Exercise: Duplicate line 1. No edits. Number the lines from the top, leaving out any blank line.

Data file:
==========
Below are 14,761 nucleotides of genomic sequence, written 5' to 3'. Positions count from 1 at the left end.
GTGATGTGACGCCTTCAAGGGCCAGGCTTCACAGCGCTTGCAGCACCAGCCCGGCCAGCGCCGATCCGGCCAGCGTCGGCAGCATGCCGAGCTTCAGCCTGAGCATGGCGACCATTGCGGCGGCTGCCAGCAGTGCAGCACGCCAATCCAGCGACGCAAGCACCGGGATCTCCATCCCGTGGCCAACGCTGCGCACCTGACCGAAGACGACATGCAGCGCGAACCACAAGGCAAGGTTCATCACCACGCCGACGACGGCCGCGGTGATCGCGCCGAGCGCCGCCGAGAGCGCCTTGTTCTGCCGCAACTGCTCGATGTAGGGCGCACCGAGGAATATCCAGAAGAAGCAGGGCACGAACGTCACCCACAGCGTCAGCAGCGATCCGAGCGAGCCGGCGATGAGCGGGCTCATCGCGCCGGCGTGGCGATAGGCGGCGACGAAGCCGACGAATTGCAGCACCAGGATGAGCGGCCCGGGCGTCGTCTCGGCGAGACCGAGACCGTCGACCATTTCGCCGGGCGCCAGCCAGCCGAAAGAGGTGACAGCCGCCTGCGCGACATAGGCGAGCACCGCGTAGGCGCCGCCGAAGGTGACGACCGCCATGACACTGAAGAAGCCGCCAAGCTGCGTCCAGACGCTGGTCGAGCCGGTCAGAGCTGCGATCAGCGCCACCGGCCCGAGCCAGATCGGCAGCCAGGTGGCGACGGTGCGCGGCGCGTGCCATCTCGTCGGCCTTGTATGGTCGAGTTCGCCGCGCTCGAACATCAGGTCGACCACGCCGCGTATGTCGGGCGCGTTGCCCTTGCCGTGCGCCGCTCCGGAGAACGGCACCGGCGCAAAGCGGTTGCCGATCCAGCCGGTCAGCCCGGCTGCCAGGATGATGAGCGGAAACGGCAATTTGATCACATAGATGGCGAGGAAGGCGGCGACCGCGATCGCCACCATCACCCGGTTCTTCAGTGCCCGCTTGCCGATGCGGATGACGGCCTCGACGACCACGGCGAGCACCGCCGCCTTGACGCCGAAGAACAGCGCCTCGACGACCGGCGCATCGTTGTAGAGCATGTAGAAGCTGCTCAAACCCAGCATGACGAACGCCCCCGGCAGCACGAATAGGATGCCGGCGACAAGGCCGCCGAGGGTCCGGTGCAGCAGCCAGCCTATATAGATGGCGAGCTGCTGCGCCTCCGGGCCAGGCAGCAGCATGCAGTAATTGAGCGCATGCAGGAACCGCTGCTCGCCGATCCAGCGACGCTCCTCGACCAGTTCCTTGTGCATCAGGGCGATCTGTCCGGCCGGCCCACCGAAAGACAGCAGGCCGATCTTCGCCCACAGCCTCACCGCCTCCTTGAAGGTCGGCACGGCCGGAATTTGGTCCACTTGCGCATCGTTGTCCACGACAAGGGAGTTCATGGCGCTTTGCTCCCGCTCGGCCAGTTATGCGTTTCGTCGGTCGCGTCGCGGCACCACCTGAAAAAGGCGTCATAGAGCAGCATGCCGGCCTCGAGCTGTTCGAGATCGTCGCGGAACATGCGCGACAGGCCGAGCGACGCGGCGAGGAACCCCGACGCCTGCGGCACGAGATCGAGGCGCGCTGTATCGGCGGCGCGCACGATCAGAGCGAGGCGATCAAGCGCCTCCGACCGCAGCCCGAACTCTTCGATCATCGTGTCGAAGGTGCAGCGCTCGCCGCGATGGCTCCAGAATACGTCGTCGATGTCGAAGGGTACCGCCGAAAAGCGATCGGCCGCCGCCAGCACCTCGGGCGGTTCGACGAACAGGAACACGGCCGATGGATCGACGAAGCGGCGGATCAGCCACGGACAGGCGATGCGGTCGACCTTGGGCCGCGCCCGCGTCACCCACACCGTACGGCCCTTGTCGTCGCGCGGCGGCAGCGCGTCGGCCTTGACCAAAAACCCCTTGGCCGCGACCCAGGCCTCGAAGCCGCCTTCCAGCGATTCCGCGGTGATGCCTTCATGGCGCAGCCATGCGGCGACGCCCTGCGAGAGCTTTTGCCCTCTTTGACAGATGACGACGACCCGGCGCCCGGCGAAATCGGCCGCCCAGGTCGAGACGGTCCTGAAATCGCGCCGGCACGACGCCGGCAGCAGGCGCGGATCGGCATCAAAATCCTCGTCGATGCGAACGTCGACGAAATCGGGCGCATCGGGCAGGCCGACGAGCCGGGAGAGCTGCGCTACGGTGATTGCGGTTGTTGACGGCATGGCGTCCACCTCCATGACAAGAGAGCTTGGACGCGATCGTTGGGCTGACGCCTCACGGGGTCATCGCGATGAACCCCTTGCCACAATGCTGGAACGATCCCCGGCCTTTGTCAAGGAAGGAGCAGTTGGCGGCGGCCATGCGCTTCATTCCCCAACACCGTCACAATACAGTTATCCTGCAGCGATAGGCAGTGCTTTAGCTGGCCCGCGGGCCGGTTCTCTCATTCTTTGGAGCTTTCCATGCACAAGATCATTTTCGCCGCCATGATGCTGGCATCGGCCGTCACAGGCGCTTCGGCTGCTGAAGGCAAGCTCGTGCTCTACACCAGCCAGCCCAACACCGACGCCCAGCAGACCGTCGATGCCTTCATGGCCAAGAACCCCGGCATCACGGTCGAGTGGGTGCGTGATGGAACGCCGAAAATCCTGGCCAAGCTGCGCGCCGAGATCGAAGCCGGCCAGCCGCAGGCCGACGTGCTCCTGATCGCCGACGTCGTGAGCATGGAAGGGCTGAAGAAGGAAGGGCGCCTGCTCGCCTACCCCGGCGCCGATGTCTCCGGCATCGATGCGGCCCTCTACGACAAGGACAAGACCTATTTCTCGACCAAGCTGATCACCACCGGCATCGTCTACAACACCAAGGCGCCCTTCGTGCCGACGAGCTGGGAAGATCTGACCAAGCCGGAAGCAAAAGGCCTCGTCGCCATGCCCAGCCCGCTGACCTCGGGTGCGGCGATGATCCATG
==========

Below are 14,761 nucleotides of genomic sequence, written 5' to 3'. Positions count from 1 at the left end.